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Data Retrieval at Your Fingertips

June 03, 1993|RICHARD O'REILLY | RICHARD O'REILLY is director of computer analysis for The Times

Information is everywhere, but getting your hands on what you need when you need it can be murder.

PageKeeper 1.0, an $895 Windows program from Caere Corp. of Los Altos, Calif., aims to help. Its goal is to gather all kinds of text into your computer or networked file server and then show you how relevant it is to any particular information request you make.

Caere has built a good reputation for optical character recognition--turning images of scanned text into files that can be edited--with its OmniPage software. In PageKeeper, Caere has essentially built a document indexing system around its OmniPage Professional OCR system to create a complete document database program.

Thus, armed with a scanner, your computer can take in any combination of pictures and text from newspapers, magazines, journals, court transcripts and books.

PageKeeper takes a unique approach to data retrieval that goes beyond the typical Boolean and proximity word searches usually found in text databases. You type in a list of words the sought-after articles should contain and PageKeeper's "weighted-word search" determines the degree of relevancy each article has to your request. Titles of documents found are then listed in declining order of relevance.

You won't have any trouble understanding this hierarchy of documents because the titles are color-coded in a bar chart. Names displayed with a red bar most closely match the search criteria specified. Green bars are less relevant, and blue bars are the least relevant. The length of each bar also indicates the degree of relevancy, so the scheme works as well on a monochrome screen.

Once you have found one article that meets your requirements, you can instruct the program to find all other articles that most closely match it.

According to Larry Miller, Caere's vice president of advanced products, PageKeeper indexes documents in a complex process that analyzes how words fall within sentences and paragraphs and creates a mathematical model of the article. It also creates a list of the words for each article.

If you select a scanned article from the database, you can see the page image as well as the text file created from it.

That has a lot of advantages. You can see pages as they were printed, along with any pictures and illustrations. You can also see the actual text, so any errors made during the optical character recognition phase are overcome.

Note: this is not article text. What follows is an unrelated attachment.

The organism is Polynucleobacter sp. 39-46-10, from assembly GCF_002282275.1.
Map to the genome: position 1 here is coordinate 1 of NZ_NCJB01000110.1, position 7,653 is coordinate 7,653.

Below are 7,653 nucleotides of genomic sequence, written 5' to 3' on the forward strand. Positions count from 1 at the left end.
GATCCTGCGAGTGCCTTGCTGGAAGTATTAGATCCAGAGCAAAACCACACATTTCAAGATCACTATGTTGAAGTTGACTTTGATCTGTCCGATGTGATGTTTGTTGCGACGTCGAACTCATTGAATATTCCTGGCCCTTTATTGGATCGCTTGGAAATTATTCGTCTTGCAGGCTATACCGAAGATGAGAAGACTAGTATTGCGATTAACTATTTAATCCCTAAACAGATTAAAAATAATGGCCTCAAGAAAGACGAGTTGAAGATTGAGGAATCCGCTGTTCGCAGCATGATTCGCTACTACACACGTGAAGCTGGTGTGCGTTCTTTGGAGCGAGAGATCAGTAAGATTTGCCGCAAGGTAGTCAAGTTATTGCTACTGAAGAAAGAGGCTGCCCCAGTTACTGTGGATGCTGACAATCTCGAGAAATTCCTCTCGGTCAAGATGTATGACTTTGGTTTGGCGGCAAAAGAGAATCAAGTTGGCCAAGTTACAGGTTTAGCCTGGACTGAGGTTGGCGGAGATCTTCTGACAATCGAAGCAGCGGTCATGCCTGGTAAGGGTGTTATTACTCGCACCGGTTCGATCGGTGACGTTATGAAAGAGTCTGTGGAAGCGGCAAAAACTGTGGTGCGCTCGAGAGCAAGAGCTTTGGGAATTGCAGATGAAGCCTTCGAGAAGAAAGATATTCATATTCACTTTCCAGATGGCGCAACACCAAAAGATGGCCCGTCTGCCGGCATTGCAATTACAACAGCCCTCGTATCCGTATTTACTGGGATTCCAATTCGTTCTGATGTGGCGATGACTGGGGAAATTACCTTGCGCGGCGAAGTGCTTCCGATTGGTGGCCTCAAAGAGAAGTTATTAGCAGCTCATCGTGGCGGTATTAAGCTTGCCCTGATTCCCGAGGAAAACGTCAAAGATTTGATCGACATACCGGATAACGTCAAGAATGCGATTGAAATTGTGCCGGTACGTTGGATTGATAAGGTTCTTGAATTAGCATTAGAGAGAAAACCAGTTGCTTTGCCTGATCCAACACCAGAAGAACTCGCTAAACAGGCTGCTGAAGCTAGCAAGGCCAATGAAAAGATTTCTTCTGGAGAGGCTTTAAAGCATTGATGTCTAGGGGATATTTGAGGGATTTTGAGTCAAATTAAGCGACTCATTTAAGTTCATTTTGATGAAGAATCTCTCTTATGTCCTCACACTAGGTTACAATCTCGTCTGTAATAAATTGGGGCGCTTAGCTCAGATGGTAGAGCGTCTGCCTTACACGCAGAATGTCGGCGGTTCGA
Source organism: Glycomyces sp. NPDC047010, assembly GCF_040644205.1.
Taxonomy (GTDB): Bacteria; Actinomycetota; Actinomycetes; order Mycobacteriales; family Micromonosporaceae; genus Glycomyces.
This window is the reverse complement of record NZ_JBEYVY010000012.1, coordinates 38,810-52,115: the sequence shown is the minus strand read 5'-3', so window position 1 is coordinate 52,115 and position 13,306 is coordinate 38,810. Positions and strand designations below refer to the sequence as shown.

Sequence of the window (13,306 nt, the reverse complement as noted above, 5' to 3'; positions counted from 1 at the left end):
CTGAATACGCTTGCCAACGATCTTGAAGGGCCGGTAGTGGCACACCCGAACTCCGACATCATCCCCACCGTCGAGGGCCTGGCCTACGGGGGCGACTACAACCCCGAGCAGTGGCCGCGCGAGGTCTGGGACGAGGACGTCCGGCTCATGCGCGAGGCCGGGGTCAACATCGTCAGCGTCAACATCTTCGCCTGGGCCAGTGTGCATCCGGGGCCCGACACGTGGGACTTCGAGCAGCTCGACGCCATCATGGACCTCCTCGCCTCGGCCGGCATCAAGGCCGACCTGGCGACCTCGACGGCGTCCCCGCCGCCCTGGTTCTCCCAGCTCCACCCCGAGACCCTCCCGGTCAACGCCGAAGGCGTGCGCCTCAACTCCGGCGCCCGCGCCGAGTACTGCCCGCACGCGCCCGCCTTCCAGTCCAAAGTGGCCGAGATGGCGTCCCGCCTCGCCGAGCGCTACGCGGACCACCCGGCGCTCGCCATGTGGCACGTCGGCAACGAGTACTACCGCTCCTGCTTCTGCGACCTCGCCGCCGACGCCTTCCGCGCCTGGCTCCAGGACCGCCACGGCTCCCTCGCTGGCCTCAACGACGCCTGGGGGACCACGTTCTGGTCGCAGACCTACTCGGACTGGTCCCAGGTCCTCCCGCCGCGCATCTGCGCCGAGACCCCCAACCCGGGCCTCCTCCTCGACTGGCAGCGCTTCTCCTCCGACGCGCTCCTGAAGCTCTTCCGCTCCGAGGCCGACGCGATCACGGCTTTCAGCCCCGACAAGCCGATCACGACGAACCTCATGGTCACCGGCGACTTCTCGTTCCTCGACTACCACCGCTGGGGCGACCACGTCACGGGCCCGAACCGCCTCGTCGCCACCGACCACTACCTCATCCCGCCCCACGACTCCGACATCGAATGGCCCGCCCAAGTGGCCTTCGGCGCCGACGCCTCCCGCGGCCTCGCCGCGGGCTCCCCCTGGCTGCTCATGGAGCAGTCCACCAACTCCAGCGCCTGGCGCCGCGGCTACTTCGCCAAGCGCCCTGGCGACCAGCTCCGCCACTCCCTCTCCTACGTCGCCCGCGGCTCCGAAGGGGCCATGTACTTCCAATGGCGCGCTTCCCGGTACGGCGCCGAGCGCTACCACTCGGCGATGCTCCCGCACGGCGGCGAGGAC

Any program that stores page images is going to eat up a lot of hard disk storage space, but PageKeeper is supposed to minimize the requirements by doing what it calls "super compression" of the scanned image. Unfortunately, a bug prevents the current version from achieving maximum compression. A fix is in the works and will be shipped free to registered PageKeeper owners when it is ready.

Another welcome change will allow you to easily select multiple word processing or other text files for inclusion in a PageKeeper database. Several steps are now needed to select each one, which is slow and aggravating.

OmniPage Professional is an excellent optical character recognition program, so PageKeeper naturally has fine OCR capabilities. But they aren't foolproof, and that has an impact on how you use the program.

If you have a desktop scanner with an automatic sheet feeder, it is possible to load it with pages to be scanned, choose the batch scanning, recognition and indexing options of PageKeeper and leave the computer to do its work unattended. But the results may not be what you expect.

The program can figure out where one article ends and another begins if you put a blank sheet of paper in the stack between them. And often it can automatically follow the flow of text across the columns of a page, even when a picture or two breaks up the columns.

But some page layouts will fool it--for instance, a page with lots of small illustrations with long captions surrounding short columns of text, or pages with type printed on various colored backgrounds, or unusual sizes and styles of type for headlines, or the initial capital letter of the first sentence on the page.

On the other hand, you should be able to run court transcripts through the program without a problem. The best advice is to monitor the program each time you scan a new kind of document layout to see how well it performs.

I needed to adjust the recognition zones the program would have used on some magazine pages I scanned. If the program misunderstands the page structure, the resulting text file will run sentence fragments together, and it won't make any sense.

Because of the weighted-word search method of retrieval, PageKeeper may still find the article despite the scrambled sentences.

The words, after all, are still there. And you'll be able to read the original text from the page image, which the program has saved.

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